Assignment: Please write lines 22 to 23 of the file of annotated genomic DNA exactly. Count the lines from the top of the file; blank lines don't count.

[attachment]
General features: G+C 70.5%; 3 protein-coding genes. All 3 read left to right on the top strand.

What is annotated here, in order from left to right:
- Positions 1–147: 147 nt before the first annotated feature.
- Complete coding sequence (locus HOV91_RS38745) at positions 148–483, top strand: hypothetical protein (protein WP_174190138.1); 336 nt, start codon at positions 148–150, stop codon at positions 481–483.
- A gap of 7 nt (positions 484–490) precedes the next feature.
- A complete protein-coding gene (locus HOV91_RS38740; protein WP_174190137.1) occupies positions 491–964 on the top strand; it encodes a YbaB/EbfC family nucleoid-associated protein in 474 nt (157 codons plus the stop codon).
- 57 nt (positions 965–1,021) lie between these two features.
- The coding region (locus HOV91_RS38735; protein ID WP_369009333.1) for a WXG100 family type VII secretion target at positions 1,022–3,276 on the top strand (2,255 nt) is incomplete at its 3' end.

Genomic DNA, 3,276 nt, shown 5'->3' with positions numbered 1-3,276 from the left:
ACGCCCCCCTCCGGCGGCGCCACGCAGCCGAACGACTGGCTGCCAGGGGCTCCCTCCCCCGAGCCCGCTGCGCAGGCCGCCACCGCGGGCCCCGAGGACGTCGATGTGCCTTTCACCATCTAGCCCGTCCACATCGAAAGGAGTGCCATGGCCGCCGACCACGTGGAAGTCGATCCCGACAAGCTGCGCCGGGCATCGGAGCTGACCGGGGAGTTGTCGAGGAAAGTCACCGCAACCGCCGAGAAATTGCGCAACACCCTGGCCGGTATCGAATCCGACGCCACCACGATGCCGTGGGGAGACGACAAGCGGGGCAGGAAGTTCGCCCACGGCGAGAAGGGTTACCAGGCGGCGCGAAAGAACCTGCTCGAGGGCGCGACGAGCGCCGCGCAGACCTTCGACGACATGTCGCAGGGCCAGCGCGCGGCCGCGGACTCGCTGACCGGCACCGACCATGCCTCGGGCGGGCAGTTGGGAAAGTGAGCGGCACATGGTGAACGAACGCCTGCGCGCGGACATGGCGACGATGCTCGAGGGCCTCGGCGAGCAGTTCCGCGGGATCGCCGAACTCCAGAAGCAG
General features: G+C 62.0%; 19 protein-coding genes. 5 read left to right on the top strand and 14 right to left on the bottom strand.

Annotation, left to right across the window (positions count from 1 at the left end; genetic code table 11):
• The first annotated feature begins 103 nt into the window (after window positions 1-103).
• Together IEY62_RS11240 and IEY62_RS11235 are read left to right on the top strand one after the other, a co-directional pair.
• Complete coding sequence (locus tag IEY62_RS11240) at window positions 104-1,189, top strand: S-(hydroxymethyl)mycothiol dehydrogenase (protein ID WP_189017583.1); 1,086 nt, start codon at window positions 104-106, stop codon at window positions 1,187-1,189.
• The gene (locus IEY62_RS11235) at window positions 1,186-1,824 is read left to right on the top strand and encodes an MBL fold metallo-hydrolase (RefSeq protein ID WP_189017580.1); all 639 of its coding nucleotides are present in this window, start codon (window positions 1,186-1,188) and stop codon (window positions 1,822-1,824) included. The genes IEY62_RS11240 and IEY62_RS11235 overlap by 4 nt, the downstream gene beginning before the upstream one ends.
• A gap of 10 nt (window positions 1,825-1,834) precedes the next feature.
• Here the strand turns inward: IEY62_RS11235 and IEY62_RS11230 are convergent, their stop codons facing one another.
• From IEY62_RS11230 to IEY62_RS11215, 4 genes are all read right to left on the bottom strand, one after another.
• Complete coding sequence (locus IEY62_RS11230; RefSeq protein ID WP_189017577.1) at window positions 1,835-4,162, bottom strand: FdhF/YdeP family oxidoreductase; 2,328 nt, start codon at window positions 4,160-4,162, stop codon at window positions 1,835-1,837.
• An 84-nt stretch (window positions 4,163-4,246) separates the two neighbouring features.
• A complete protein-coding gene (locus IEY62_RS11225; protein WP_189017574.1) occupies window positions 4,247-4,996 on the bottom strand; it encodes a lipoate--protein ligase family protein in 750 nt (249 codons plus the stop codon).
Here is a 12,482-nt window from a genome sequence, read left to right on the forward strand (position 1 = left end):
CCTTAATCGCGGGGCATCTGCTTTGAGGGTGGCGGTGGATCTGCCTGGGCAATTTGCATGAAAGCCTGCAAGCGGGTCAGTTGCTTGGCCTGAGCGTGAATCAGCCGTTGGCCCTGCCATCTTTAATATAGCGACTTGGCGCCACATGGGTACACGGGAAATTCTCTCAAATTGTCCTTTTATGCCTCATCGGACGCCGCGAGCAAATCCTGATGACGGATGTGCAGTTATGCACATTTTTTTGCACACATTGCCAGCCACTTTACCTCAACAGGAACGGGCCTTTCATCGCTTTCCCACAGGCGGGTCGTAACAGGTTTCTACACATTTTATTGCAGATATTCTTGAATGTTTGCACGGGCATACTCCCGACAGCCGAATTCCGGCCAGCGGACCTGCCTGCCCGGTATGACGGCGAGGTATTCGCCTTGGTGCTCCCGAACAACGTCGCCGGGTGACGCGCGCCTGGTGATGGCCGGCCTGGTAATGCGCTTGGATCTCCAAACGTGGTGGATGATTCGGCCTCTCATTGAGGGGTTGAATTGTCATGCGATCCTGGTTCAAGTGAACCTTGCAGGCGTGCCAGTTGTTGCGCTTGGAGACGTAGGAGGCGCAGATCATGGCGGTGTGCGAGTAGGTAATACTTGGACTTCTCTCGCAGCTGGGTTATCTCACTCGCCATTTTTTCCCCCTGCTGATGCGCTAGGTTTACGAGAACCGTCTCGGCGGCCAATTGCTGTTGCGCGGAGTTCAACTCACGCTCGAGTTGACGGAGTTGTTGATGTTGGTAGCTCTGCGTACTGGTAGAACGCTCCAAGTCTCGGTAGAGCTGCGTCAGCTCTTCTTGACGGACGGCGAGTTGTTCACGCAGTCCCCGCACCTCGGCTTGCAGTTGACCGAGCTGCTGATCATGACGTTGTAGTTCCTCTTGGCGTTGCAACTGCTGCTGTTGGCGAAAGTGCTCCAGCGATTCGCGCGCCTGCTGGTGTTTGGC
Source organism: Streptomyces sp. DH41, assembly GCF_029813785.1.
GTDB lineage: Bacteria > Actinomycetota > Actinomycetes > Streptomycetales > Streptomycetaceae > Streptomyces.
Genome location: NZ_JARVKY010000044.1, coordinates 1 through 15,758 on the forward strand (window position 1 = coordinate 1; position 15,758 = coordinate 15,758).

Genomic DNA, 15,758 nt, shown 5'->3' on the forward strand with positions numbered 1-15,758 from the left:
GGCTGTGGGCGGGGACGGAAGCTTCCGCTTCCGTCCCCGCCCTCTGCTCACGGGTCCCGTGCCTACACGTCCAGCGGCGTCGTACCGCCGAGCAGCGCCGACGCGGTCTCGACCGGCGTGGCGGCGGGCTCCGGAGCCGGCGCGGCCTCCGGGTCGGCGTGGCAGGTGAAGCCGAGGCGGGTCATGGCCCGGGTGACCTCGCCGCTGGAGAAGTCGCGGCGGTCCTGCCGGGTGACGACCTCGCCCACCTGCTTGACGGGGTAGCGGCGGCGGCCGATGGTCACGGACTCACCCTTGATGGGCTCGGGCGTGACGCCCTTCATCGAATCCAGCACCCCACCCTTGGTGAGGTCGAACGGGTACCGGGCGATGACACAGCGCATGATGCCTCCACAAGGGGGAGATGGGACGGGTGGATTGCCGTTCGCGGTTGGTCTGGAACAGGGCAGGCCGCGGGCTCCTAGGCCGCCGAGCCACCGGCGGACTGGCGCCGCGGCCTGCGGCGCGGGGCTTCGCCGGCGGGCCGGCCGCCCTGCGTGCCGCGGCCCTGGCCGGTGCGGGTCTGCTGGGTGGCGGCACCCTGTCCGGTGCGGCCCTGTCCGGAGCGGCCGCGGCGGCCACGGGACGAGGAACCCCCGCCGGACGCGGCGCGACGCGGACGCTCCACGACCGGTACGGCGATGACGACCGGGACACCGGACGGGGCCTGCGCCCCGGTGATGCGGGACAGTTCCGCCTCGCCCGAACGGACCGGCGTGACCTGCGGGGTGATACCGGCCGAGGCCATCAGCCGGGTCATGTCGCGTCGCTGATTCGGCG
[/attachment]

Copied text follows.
• A complete protein-coding gene (locus IEY62_RS11225; protein WP_189017574.1) occupies window positions 4,247-4,996 on the bottom strand; it encodes a lipoate--protein ligase family protein in 750 nt (249 codons plus the stop codon).
Here is a 12,482-nt window from a genome sequence, read left to right on the forward strand (position 1 = left end):